Moral and Ethical Ambiguity, Part 4 of 4 – Conclusions
So from the first three parts of this series (part 1, part 2, part 3),…
Let’s try this on for size as a system-neutral, almost genre-neutral (easily suitable for fantasy or western worlds)…
You’ve been on the road for a few days on foot and have only seen a few people traveling either direction. The people you’ve met so far have been taciturn, keeping to themselves and moving right along without giving you so much as the time of day. Locals by the look of them, but you’ve not been in this part of the country before so you may have guessed incorrectly. You almost get the feeling that they’re not telling you something important, possibly even avoiding you simply because you’re strangers.
Just when you’re beginning to wonder if you smell worse than you think you do, you run into a group of three folks coming the other direction just about sunset. They ask if they can share your campfire for the evening and you share your meal, a bit of drink, and polite conversation until it’s time to rest for the night. The nice folks even offer to take a watch, which you happily take them up on.
Three possibilities occur during the night:
It’s the next morning as you’re dealing with the morning’s circumstances that things get truly out of hand. A group of six official and angry-looking folks come tearing down the road, charging right into the middle of your camp. At the end of a weapon, you are instructed to drop your own weapons, lie face down on the ground, and put your hands behind your head.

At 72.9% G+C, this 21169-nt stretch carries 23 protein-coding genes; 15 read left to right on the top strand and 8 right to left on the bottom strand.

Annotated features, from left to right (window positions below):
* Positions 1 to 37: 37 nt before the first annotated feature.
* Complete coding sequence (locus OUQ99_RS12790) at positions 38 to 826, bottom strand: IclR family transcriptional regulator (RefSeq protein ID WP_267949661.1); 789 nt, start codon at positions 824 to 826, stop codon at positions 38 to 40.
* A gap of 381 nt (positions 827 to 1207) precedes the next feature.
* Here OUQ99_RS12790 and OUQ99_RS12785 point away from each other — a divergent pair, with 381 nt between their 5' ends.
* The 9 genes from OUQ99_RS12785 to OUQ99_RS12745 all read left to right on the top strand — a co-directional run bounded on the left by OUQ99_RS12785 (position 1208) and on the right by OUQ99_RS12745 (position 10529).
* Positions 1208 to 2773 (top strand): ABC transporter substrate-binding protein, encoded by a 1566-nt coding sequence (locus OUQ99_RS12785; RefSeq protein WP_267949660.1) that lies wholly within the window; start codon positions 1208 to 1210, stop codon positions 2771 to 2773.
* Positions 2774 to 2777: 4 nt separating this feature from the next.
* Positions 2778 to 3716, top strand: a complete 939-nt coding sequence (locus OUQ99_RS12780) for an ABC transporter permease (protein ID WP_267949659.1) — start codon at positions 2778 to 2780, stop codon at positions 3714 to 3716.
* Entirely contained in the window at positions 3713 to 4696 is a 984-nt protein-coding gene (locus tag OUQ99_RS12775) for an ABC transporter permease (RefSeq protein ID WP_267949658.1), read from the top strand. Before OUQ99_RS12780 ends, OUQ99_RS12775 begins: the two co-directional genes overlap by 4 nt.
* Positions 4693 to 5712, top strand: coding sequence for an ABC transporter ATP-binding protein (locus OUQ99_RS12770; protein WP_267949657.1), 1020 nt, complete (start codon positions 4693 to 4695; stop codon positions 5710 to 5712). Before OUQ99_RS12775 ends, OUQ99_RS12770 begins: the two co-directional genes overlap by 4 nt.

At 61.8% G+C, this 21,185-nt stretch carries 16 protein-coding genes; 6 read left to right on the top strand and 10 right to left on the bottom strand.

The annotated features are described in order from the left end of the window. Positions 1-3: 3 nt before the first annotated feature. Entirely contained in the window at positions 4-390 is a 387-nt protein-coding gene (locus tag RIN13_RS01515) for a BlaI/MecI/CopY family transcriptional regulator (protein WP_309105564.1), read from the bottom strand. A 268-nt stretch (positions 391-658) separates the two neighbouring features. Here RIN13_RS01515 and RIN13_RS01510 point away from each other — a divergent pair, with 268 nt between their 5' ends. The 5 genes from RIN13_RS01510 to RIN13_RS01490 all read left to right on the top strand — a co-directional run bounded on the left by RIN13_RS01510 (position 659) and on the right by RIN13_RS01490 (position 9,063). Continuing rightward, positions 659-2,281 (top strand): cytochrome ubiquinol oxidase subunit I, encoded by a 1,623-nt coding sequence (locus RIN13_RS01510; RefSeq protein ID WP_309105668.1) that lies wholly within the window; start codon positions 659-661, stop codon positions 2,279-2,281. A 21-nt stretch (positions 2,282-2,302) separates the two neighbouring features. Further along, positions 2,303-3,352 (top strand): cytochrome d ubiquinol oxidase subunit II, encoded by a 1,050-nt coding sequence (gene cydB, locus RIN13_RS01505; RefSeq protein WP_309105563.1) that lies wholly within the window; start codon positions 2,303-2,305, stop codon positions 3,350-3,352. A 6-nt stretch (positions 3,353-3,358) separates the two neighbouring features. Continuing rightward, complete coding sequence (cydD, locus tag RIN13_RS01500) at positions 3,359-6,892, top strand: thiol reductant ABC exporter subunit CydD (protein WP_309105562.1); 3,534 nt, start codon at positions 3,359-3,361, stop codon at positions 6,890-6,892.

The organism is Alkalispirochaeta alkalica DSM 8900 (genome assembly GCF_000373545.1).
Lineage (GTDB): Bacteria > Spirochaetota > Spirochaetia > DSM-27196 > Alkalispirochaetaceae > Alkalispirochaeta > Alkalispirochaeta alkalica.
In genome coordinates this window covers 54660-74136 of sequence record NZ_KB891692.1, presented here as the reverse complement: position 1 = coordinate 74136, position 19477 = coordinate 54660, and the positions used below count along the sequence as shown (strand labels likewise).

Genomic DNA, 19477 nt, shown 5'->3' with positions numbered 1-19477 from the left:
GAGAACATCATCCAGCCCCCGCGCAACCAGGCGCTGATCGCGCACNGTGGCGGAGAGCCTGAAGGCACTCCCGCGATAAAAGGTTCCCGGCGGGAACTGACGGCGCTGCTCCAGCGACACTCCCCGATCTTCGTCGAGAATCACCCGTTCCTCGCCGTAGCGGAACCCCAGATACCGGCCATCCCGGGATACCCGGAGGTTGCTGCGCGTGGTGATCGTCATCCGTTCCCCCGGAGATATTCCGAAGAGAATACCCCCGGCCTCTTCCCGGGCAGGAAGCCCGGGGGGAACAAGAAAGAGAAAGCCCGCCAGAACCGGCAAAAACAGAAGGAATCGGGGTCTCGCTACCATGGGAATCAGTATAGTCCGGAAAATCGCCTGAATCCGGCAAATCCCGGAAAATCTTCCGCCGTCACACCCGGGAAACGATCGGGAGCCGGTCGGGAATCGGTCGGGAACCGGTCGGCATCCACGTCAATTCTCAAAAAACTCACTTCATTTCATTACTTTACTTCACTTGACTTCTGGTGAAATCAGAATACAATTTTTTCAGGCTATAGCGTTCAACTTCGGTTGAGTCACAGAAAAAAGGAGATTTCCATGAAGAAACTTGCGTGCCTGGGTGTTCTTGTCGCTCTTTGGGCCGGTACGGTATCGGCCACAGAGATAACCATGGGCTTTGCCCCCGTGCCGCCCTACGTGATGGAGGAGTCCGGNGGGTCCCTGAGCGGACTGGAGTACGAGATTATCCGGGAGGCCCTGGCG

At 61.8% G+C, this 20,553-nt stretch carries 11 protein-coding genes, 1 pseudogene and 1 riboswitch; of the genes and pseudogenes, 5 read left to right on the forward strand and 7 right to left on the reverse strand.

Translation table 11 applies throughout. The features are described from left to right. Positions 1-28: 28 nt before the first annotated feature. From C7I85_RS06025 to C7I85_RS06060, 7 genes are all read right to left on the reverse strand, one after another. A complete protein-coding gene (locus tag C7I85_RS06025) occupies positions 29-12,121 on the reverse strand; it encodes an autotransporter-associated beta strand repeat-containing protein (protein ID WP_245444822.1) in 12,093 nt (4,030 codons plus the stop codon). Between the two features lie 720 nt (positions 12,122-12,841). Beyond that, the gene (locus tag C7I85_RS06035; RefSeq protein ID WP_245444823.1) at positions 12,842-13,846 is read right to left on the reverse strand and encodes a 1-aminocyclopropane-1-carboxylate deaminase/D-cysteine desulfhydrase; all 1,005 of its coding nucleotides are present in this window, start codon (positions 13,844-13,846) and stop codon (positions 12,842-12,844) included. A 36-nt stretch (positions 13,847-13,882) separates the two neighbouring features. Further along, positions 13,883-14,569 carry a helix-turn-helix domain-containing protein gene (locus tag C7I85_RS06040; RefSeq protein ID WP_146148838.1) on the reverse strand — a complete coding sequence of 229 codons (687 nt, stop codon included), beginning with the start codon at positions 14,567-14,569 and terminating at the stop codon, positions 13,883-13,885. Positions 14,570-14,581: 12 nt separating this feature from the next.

You quickly learn that the three individuals you encountered last night happen to have escaped from a local prison. They are wanted fugitives.
As a GM, this can be played out multiple ways. Whether you choose to rough up the PCs during the night’s events or only during the encounter with the posse is entirely up to you. If “The Friendlies” truss up the party and change their appearance, it’s quite possible they stash any extra people at a distance (also bound and gagged). But unless you deem it necessary, the party should be relatively unharmed by the time the second group arrives on the scene.
The “Friendlies” could be good people escaping a bad situation or bad people simply trying to do more bad before they’re caught or killed. Whichever way you choose to go, the “Unfriendlies” are on the opposite side of the equation. It’s possible the posse is simply doing their jobs and trying to return people to jail to serve their time. Or they may have their own secrets and ulterior motives.
But this can be a great way to introduce a particular situation to the PCs along the road before they get to a new place. Transition material!
My question for you – would you like to see more of these scenes? Maybe one a week? Let me know in the comments or on social media!